Is your business ready for the future?

The second workshop focused on the question ‘Is your business ready for the future?’ Patrick van Liempt, Secretary-General of ALIA Security opened this workshop with a presentation on the importance of national associations in transferring knowledge to its members and act as a platform for information exchange. A national association should be vigilant to the fast-changing market, technology, and business. Especially in this field Euralarm can be of great importance for the associations.

EU regulatory landscape on cybersecurity

One of the threats that Patrick mentioned was the topic of Benoît Stockbroeckx’s presentation: Cybersecurity and specifically the EU regulatory landscape on cybersecurity. Among the topics that Euralarm Technical Manager Benoît Stockbroeckx discussed were the Radio Equipment Directive and the Euralarm contributions for further improvements, the Cyber Resilience Act and Euralarm’s support for horizontal regulation and commitment for security updates defined by the manufacturer. Also, the Cyber Security Act and the Framework for CS Certification Schemes were discussed during Benoît’s presentation.


Work of TC79 WG 17 on Cybersecurity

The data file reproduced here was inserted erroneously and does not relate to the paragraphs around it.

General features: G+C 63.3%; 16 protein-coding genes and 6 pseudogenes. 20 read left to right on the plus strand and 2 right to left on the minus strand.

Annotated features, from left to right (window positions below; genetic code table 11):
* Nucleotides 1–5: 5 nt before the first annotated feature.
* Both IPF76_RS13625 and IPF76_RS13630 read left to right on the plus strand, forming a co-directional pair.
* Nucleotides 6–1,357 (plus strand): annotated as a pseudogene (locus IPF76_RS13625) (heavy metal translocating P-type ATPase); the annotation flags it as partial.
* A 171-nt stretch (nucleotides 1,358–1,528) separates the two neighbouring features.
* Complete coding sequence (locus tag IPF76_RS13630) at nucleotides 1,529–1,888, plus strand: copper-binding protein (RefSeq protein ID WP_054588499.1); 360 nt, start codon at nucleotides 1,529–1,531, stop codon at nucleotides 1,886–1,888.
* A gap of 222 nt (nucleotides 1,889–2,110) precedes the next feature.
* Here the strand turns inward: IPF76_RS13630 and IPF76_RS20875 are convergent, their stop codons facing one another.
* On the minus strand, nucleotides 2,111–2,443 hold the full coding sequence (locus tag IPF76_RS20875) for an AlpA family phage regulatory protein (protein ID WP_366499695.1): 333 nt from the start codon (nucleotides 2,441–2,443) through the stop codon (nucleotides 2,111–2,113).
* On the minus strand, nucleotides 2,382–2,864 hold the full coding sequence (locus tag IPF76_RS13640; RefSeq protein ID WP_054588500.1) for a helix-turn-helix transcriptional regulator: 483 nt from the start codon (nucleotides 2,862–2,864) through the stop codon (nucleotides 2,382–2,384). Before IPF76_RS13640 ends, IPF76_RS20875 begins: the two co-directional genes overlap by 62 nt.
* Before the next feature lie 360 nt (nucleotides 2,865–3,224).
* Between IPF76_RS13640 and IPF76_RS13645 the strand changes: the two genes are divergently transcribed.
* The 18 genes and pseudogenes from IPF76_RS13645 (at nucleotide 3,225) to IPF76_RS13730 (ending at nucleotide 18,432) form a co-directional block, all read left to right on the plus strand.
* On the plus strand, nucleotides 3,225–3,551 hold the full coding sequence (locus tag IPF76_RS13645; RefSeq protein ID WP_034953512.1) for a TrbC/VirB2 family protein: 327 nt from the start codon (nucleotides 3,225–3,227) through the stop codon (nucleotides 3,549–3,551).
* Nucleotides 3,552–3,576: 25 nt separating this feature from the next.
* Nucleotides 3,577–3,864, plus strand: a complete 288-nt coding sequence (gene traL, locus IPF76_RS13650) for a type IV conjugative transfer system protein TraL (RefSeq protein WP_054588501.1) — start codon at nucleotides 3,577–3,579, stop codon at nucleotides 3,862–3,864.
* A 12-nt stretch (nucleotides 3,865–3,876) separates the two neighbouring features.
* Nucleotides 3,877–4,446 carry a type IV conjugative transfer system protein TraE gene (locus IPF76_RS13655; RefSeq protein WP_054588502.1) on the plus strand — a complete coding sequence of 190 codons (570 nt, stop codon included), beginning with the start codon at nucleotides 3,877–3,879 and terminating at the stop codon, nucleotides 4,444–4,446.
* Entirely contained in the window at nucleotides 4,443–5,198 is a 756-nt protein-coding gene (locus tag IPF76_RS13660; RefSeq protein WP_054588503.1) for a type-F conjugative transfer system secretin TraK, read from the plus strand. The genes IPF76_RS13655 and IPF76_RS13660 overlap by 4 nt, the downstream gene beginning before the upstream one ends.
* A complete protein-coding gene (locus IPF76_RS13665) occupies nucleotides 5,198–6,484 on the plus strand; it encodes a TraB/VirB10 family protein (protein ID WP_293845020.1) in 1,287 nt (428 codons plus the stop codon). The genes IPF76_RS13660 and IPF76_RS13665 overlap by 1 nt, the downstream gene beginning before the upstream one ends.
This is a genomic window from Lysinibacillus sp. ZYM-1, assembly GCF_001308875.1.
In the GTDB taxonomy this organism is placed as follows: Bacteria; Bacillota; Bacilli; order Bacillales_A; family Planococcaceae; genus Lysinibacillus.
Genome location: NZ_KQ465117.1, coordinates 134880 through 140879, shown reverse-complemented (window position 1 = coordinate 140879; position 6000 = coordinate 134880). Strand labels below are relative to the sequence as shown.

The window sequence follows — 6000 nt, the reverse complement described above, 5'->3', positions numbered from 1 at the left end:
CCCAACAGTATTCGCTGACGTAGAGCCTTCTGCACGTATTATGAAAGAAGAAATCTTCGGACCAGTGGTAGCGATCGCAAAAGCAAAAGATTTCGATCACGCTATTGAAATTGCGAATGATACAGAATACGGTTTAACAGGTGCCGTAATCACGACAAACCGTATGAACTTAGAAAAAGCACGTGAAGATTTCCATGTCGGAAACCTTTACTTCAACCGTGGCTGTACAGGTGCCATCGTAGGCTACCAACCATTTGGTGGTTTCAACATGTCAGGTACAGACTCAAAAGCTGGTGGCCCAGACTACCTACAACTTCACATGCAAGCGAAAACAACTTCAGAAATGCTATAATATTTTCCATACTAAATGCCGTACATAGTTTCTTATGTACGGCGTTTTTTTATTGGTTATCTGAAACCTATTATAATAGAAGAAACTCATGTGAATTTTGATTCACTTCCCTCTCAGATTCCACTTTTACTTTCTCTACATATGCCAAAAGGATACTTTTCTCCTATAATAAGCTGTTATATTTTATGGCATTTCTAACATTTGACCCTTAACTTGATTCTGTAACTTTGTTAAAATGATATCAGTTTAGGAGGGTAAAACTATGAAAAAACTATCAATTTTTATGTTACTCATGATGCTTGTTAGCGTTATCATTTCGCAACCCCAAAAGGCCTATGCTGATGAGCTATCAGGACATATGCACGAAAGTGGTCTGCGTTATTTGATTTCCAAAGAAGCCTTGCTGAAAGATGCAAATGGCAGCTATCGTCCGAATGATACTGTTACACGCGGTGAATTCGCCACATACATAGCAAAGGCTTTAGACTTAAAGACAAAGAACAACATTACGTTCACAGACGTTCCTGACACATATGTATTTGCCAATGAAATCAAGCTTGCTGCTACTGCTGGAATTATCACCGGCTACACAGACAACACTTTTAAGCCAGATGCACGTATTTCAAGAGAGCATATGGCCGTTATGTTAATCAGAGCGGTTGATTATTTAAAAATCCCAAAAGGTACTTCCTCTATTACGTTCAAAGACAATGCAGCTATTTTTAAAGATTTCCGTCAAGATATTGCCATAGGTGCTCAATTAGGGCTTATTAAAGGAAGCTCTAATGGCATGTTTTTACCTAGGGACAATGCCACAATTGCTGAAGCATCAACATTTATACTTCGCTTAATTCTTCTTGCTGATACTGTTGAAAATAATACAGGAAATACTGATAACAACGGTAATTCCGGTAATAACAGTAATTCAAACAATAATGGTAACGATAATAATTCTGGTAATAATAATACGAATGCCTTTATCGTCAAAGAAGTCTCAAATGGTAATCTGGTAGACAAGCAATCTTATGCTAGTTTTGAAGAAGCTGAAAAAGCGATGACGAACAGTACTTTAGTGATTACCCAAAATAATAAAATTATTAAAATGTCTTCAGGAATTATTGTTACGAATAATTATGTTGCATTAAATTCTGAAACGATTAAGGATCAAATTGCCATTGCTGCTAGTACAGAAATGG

Following the EU regulatory landscape David Wilkinson of BSIA presented the work of TC79 WG 17 on Cybersecurity. Originally set up in 2018 by CLC/TC79 as an ad-hoc group to address growing concerns of cybersecurity in connected alarm systems a cyber task group was set up to report to TC79 on important developments ​ from cyber related regulation impacting on alarm systems. Following comprehensive research of European and global initiatives, standards, and best practices a database was developed with more the 400 standards identified relating to many facets of cybersecurity. The ad-hoc group is now focusing on and linking together the threats, defences, and relevant standards. Among the findings of the ad-hoc group are 400 standards and best practice guidance related to cyber security some of which covering vertical markets, others covering horizontal markets, some principles, and other techniques. The ad-hoc group also found that the EU led activities are accelerating and defines cyber security as a holistic process, not just a product function. The results of the ad-hoc group’s research are published in the Best Practice of which the 2nd edition was released recently. In his presentation David Wilkinson also shared the idea to simplify the best practice guidance that Euralarm and CoESS released in 2020.​